Video Game Firsts - The Cathode Ray Tube Amusement Machine

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Geek Dave spends the week looking back at some firsts in video gaming.


What do you think was the first video game? Pong perhaps? Nice guess. That did come out in 1972, but we have to 25 years further than that, all the way to 1947.

It was just two years after the end of World War II, and the missile displays that were used in the war inspired Thomas T. Goldsmith and Estle Ray Mann to create The Cathode Ray Tube Amusement Device. It's the earliest known interactive electronic game to use a cathode ray tube (CRT), and although the gaming device was never marketed or sold to the public, it was patented on January 25th 1948 when it was described as:
"[a device] using eight vacuum tubes to simulate a missile firing at a target... and containing knobs to adjust the curve and speed of the missile."
The gameplay of The Cathode Ray Tube Amusement Device was based on the World War II radar displays. Players used the aforementioned knobs to adjust the trajectory of CRT light beams (missiles) in an attempt to hit targets printed on clear screen overlays. The device then records and controls the quality of an electronic signal.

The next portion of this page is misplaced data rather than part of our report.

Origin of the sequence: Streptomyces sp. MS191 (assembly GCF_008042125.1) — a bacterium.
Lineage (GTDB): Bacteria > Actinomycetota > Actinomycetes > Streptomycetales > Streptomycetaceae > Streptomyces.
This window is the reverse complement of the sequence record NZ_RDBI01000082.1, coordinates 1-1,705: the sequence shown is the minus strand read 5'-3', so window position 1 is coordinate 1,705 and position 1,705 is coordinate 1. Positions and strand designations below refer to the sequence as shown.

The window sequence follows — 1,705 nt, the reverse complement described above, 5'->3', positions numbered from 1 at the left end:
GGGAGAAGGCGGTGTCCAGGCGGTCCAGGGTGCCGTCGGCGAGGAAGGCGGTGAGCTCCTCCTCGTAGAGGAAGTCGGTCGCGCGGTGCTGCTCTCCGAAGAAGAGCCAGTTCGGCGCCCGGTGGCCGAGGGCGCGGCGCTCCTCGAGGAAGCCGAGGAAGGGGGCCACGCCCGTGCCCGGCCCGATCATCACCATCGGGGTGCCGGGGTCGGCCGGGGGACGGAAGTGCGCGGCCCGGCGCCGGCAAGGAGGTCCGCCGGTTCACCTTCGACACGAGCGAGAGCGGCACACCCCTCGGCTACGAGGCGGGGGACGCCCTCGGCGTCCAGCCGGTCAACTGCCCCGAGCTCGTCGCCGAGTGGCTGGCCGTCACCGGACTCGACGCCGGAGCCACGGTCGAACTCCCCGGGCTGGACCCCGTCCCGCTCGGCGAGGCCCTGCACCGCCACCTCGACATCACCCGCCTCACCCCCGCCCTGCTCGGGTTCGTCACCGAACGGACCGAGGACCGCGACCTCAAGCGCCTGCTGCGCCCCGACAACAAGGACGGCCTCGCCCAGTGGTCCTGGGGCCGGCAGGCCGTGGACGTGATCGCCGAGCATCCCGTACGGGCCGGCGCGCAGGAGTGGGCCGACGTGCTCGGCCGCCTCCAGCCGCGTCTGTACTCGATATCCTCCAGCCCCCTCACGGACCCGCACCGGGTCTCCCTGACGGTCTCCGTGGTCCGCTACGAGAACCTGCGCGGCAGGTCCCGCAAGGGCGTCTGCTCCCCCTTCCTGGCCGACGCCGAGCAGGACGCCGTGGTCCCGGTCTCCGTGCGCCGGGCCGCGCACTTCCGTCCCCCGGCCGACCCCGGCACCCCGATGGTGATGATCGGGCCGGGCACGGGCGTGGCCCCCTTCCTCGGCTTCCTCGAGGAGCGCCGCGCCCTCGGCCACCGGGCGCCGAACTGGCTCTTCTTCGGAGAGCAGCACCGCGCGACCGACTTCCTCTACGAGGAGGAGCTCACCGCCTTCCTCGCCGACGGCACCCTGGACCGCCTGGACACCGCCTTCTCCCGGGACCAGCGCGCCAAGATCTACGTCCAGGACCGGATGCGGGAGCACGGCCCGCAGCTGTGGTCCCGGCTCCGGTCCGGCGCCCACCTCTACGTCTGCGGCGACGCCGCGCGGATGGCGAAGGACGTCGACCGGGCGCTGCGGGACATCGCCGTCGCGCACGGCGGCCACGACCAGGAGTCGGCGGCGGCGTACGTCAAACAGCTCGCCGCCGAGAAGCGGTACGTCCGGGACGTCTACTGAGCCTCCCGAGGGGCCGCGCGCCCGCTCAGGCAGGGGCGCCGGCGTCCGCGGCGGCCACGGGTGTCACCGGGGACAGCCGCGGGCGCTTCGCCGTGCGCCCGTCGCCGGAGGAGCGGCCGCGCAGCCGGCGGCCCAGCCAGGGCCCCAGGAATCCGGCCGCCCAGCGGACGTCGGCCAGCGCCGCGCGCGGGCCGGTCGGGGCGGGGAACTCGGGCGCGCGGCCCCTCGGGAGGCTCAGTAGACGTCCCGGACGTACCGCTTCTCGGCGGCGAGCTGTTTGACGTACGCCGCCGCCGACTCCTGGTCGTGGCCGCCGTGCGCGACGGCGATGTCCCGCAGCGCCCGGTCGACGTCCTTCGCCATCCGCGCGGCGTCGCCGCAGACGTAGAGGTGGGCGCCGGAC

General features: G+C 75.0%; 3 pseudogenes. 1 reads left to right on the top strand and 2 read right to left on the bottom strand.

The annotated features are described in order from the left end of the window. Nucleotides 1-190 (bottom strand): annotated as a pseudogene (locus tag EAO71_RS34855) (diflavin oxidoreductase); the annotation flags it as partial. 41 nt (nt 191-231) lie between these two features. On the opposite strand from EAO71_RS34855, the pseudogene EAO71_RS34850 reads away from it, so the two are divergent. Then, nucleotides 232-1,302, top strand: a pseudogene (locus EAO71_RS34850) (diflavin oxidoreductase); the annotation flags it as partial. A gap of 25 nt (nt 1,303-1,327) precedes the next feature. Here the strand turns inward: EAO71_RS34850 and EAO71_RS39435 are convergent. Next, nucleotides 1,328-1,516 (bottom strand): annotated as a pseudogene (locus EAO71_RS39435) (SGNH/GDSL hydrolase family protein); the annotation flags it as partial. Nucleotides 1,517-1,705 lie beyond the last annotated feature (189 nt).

I guess it's a little like a 1947 version of Worms, just without the worms, or explosions. It should also be noted that it was simply a one-shot deal, as the device is purely electromechanical and does not use any memory device, computer, or programming at all.


So with that being said can it actually be considered as the first video game? Well I guess it depends on your definition of the term. Do the words "video game" strictly have to mean a game generated via a computer, using graphics displayed on a video device such as a TV or monitor, or is a video game the correct term for any electronic game displayed using a video output device.

I'm very much in the latter camp, which means I feel we owe a great deal to the CRT, a device that spawned a multi-billion dollar industry.

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